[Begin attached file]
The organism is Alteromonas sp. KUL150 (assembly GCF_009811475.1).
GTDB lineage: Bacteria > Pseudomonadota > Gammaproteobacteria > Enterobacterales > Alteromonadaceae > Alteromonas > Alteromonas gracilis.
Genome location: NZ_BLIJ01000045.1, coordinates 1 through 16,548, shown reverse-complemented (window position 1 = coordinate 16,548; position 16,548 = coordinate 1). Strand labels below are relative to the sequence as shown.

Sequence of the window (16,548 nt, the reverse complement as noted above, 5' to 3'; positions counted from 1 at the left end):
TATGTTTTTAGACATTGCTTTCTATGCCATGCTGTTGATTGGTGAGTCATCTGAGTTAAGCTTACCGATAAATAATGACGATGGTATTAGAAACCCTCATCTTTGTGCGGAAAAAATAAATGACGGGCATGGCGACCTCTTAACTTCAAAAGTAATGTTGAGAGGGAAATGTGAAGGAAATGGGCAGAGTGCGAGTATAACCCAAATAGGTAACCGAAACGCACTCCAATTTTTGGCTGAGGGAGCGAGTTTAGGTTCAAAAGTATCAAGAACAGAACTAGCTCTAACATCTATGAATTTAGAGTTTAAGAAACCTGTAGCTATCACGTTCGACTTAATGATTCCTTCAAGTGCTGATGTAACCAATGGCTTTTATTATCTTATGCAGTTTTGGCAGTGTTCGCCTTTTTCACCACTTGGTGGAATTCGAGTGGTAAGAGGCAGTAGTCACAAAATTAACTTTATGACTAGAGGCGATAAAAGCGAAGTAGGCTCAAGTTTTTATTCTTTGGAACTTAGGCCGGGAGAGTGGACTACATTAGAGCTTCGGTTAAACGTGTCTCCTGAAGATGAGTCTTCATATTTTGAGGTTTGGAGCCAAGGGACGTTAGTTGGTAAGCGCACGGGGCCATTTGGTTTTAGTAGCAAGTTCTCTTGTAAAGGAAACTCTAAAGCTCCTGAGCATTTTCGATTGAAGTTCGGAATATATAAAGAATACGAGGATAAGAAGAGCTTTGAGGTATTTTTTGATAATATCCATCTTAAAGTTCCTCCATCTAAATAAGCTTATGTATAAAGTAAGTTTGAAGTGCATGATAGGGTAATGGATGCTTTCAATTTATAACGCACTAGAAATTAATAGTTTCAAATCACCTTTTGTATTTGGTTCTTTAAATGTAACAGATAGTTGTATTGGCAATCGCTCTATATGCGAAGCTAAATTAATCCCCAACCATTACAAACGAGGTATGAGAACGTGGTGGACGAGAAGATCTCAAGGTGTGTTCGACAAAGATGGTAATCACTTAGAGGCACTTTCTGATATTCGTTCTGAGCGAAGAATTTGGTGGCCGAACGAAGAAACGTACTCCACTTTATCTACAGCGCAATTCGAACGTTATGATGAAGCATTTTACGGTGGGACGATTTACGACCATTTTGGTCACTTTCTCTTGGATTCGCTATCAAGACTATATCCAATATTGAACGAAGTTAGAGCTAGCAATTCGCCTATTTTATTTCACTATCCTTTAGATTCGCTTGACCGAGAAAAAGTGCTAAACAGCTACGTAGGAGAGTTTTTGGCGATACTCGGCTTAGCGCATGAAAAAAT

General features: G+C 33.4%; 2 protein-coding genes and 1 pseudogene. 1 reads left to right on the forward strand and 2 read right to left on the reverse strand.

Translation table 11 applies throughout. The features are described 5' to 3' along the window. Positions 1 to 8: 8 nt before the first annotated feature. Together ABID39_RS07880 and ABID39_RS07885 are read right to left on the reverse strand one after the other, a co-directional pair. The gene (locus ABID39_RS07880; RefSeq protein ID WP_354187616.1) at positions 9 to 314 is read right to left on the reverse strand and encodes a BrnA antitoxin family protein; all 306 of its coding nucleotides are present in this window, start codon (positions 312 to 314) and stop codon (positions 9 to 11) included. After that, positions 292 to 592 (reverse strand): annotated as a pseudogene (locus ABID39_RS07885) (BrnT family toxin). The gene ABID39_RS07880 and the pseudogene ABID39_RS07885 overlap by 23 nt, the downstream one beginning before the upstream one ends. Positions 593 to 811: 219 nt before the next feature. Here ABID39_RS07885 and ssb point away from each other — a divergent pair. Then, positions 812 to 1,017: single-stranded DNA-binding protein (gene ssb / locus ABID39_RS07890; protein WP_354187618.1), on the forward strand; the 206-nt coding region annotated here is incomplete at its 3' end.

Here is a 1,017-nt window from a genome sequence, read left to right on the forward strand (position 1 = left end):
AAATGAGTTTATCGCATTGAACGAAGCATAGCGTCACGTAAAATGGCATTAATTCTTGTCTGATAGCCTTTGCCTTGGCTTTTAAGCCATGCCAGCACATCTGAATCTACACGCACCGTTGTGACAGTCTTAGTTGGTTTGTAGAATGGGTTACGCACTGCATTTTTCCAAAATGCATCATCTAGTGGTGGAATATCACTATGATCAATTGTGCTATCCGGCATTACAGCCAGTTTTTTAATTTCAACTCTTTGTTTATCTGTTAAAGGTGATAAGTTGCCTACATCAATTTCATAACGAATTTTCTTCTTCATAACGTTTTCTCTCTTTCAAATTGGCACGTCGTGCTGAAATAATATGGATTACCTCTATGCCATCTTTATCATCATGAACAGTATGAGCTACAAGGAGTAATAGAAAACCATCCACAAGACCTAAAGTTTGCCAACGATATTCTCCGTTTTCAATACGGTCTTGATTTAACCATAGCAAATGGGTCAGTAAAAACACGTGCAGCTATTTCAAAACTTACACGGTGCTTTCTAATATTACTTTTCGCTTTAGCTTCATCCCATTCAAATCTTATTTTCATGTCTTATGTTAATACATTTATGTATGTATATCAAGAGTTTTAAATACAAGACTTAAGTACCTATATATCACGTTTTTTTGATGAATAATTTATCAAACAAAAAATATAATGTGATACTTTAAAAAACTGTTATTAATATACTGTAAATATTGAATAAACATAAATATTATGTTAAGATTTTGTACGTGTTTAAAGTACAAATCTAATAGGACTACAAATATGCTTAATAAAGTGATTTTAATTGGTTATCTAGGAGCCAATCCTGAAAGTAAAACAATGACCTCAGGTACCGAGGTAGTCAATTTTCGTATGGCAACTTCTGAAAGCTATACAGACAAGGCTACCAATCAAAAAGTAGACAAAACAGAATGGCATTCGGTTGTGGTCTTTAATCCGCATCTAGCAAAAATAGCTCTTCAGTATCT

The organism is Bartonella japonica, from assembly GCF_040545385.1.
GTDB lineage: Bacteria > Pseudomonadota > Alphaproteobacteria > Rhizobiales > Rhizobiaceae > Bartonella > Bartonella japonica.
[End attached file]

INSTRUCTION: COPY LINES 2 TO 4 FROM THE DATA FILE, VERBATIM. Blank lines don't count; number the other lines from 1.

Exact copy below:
GTDB lineage: Bacteria > Pseudomonadota > Gammaproteobacteria > Enterobacterales > Alteromonadaceae > Alteromonas > Alteromonas gracilis.
Genome location: NZ_BLIJ01000045.1, coordinates 1 through 16,548, shown reverse-complemented (window position 1 = coordinate 16,548; position 16,548 = coordinate 1). Strand labels below are relative to the sequence as shown.

Sequence of the window (16,548 nt, the reverse complement as noted above, 5' to 3'; positions counted from 1 at the left end):